Where does heating oil come from?
Heating oil is refined from crude oil. The United States has two sources of heating oil:
- Domestic oil refineries
- Imports from foreign countries
Refineries produce heating oil as a part of the distillate fuel category of petroleum products. Distilates include heating oil and diesel fuel. Heating oil generally has higher sulfur content than diesel fuel. Distillate products are moved throughout the United States by pipelines, tankers (ships), barges, trains, and trucks.
Winter heating oil inventories are built up during summer and fall
Refiners have limitations on the amount of heating oil they can make to meet consumer demand during the winter heating season. Refiners can increase heating oil production in the winter, but that means they also have to produce greater amounts of other petroleum products. If there is not a market for the larger volumes of other petroleum products, this may limit the amount of extra heating oil that they produce. Therefore, some of the heating oil that refiners produce in the summer and fall months is stored for sale in the winter. During the coldest winter months, these inventories are used to help meet demand.
Did you know?
Refiners may delay producing heating oil for the winter if consumer demand is high for a seasonal product like gasoline. This may result in lower heating oil inventories at the beginning of the heating season. This was the case in September and October 2005, after Hurricane Katrina and Hurricane Rita resulted in the shutdown of some Gulf Coast refineries. As gasoline prices increased to more than $3.00 per gallon, refiners had an incentive to produce more gasoline at a time when they would normally concentrate on heating oil production.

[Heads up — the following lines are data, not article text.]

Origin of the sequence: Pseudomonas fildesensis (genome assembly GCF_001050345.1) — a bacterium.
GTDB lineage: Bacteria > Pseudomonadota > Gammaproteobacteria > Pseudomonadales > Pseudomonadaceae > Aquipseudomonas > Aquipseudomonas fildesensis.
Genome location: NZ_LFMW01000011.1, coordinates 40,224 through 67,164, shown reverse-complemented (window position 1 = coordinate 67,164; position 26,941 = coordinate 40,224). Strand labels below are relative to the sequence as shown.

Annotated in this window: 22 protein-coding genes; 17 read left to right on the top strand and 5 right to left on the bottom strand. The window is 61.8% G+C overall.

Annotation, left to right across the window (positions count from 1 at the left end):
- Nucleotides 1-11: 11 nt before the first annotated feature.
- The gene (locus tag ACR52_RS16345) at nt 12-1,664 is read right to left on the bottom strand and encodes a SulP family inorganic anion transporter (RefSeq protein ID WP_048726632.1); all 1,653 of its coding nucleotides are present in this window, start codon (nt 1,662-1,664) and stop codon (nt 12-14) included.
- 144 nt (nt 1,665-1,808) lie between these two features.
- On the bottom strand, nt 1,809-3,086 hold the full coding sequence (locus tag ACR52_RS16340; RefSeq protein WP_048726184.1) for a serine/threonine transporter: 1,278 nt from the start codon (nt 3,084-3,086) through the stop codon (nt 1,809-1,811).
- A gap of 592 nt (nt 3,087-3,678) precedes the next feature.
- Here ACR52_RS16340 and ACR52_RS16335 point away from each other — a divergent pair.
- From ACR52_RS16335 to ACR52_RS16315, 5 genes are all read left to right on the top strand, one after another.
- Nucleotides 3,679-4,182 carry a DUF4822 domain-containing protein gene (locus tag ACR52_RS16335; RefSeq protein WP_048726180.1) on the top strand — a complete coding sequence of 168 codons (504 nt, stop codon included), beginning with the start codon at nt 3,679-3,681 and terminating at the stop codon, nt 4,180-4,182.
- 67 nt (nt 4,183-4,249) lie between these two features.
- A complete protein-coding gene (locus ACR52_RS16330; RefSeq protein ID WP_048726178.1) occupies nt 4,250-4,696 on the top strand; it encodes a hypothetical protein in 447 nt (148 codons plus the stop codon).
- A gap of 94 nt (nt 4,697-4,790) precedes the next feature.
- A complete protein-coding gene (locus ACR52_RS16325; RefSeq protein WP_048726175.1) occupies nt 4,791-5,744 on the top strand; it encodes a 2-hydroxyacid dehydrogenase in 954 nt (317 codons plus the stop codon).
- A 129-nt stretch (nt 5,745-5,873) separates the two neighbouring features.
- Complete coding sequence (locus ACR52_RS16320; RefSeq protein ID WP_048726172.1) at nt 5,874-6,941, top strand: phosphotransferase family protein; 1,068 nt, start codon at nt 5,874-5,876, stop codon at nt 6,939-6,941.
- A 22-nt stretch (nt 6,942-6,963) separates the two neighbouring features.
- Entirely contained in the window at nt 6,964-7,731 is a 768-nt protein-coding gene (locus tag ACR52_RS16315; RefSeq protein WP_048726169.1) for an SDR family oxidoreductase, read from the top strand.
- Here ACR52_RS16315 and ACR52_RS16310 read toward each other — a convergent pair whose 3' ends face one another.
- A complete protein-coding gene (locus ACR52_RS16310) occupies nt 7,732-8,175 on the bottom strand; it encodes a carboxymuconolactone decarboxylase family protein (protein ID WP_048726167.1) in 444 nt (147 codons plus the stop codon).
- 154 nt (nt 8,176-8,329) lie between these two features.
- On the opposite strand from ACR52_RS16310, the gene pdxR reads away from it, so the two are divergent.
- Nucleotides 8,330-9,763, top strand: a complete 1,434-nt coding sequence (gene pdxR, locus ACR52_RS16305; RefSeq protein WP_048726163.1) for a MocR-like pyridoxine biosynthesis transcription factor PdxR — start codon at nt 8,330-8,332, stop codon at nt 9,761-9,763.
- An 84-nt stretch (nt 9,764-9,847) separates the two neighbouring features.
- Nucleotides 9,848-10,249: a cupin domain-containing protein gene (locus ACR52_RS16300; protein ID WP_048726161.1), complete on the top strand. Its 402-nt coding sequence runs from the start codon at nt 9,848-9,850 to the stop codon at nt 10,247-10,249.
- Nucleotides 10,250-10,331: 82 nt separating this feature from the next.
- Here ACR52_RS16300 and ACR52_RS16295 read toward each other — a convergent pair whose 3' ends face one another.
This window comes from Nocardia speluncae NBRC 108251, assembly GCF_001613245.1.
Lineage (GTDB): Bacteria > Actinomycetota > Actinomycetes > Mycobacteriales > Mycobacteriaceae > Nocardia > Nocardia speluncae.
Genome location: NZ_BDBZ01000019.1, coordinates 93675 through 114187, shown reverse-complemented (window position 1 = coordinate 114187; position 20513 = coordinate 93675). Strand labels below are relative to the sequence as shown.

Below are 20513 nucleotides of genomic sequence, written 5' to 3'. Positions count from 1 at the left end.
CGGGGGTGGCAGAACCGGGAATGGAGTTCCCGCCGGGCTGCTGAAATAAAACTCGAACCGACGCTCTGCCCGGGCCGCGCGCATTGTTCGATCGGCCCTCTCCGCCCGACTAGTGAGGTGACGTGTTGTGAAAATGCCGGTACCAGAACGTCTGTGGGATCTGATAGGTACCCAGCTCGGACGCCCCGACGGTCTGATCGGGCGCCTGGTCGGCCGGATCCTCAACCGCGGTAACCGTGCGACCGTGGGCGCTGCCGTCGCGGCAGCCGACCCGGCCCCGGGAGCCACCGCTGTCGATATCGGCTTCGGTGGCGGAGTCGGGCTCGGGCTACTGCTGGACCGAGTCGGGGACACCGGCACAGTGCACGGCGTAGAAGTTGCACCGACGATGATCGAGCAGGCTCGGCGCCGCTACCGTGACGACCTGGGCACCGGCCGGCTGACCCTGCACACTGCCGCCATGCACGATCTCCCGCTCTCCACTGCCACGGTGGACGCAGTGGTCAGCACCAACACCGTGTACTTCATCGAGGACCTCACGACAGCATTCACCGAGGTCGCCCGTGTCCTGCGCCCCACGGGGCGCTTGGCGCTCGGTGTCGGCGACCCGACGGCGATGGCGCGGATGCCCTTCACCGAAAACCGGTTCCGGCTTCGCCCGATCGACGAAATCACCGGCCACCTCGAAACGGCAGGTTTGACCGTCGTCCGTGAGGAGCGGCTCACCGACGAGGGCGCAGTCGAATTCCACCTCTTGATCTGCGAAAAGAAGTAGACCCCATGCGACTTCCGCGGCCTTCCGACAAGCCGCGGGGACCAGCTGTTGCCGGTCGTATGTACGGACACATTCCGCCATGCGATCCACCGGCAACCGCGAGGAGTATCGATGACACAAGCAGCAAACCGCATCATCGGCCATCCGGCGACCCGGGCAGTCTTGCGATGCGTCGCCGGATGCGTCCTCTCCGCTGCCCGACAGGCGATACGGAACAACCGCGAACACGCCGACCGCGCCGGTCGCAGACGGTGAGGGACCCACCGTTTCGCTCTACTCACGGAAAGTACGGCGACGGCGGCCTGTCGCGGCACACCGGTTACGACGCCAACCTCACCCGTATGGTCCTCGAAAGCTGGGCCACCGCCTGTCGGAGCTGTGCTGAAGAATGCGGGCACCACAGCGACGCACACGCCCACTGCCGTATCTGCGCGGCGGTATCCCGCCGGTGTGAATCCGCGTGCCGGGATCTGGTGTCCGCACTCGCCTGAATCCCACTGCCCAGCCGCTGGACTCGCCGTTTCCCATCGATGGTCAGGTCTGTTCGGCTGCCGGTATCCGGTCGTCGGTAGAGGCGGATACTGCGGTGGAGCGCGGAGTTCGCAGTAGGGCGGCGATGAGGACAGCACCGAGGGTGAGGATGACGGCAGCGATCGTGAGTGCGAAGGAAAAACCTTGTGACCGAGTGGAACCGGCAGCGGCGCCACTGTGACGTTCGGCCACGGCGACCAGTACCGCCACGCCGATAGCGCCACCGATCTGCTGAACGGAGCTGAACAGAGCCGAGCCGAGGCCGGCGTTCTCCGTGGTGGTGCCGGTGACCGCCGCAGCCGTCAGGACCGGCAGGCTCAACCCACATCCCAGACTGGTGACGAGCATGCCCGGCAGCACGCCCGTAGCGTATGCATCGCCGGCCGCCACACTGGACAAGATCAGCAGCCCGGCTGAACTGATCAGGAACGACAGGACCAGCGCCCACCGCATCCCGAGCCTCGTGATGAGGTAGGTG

Imports supplement domestic production
Heating oil is imported from other countries to supplement U.S. refinery production and inventories. Most U.S. imports of distillate come from Canada and Russia and are imported into the East Coast.
How heating oil is transported to customers
Heating oil is brought to storage terminals by refiners and other suppliers. For example, heating oil may be delivered to a central distribution area, such as New York Harbor, where it is then redistributed by barge to other consuming areas like New England. Once heating oil is in the consuming area, it is redistributed by truck to smaller storage tanks closer to a retail dealer's customers, or it is redistributed directly to residential customers.